Webb's Audition: Blasts McCain, Assesses Obama's Appalachia Problem
Jim Webb, one of Congress' fastest rising Democrats and a Senator believed to occupy a spot on Barack Obama's vice presidential short list, is slated to throw his support behind the Illinois Democrat on Thursday, introducing Obama at a rally in Bristol, Virginia.
And while the event is designed to help Obama appeal to a portion of the country -- Appalachia and, more specifically, Virginia -- that could prove crucial in the general election, in an interview Wednesday with The Huffington Post, Webb showed off the political attributes he brings to the national campaign table.
On several key domestic and foreign policy issues, the Virginia Democrat offered persuasive defenses of Obama, in the process taking swipes at his presumed Republican counterpart.
"John McCain's comment about Barack not having sat down recently with General Petreaus means nothing," Webb said. "If you know who to listen to, if you know how to make judgments, if you know how evaluate information, you can do that. I don't think Franklin Roosevelt was ever at the front in France during WWII in order to help end the war."
On the other major foreign policy debate of the day -- whether or not a president should talk to hostile foreign leaders -- Webb again offered up a historical defense.
"Under the right circumstances, you have to [talk to your enemies]," he said. "My model for Iran is China in 1971. China was a nuclear power, it was a rogue state, it had American war on its border with Vietnam, it was spouting the same kind of hostile rhetoric. We took none of our military options off the table, we abandoned none of our alliances, but we reached out in a aggressive way diplomatically to bring China into the world community."
Webb has stayed religiously neutral throughout the Democratic primary, but is seen as a natural complement to an Obama presidency. Beyond reaching a set of voters with whom the presumptive Democratic nominee has had difficulties (working class whites), the Virginia Democrat brings with him military and foreign policy experience, and the ability to say he was against the Iraq war (as well as the first Persian Gulf War) before it was launched.
"You don't want to be an occupying power in that part of the world," he said. "It flames the tensions."
There are, of course, some red flags. The Senator has been a critic of the Democratic Party in the past, having previously served in the Reagan administration but never in an overtly political capacity. Moreover, his appeal to female voters is complicated by past remarks he made questioning the promotion of females at the U.S. Naval Academy and referring to the investigation into the Navy's "Tailhook" sexual harassment scandal as a "witch hunt" -- statements for which he has apologized.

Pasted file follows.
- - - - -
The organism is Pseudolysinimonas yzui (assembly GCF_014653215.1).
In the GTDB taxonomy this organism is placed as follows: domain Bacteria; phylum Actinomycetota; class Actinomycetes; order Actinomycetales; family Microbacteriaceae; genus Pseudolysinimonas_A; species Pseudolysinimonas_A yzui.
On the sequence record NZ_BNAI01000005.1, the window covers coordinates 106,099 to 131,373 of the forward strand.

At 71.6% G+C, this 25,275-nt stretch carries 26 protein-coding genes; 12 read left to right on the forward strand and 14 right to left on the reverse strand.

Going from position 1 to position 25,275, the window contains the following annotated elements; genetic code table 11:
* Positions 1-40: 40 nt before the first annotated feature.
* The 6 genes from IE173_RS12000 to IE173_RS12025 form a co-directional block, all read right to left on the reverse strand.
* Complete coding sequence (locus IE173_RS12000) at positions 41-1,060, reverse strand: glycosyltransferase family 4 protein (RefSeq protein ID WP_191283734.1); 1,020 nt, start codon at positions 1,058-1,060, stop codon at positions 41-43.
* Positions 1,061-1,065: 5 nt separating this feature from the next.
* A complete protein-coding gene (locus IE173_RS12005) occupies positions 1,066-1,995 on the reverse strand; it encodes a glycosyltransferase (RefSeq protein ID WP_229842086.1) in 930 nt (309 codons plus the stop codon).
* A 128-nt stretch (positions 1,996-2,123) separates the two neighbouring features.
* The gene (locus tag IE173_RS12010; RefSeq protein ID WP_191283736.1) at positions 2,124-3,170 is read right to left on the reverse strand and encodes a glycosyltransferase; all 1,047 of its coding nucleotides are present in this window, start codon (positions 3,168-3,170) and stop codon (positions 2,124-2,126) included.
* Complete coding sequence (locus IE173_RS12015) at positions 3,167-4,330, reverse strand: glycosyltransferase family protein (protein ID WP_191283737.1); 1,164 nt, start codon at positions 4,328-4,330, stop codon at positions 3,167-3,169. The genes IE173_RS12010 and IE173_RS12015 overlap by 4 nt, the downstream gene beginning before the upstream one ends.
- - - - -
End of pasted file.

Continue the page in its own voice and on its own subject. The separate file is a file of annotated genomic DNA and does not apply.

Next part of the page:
But Webb has also shown that he can win a race with these albatrosses hanging around his neck. And when asked how he responded to the issues being re-raised in a vice-presidential context, and what kind of advice he could offer Obama for the inevitable character attacks, he brushed the topic away.
"Barack Obama has a year and a half now of constant exposure to this sort of mentality," he said. "Scott McLellan talked about the kind of campaign culture. It is a nasty world. The rest of it is just stuff. The Karl Rove mentality is to try and attack you at your greatest strength and then try to show that you are not like the people voting for you. Those are the two major things that they do. And they tried five or six different things in my campaign. And I just had to write it off."
Perhaps the most complicated argument for choosing (or not choosing) Webb as a VP is his bluntness. Several weeks ago, as he was promoting his new book "A Time To Fight" the Senator raised eyebrows over his diagnosis of Obama's problems in Appalachia. Instead of offering the usual political platitudes, he spoke candidly about how the issue was not one of entrenched racism, but rather a backlash to the belief that affirmative action programs had been expanded to every disadvantaged group except low-income whites.
"It is pretty obvious that there are a lot of people, a preponderance of people, who were comfortable with the notion of affirmative action for African Americans," Webb elaborated. "Then affirmative action kind of grew into a diversity program for basically all ethnic minorities. I think that's when you started seeing a reaction among people who were less advantaged among white voters..."
Here too, however, the Senator had a plan. "The Republicans know how to appeal to this cultural group, the Democrats don't even know they exist," he said, referencing an Wall Street Journal op-ed he penned in 2004. "But if you can get the rural whites in this country at the same table as African Americans, it would be good for American politics. I think Barack Obama has the potential to do this."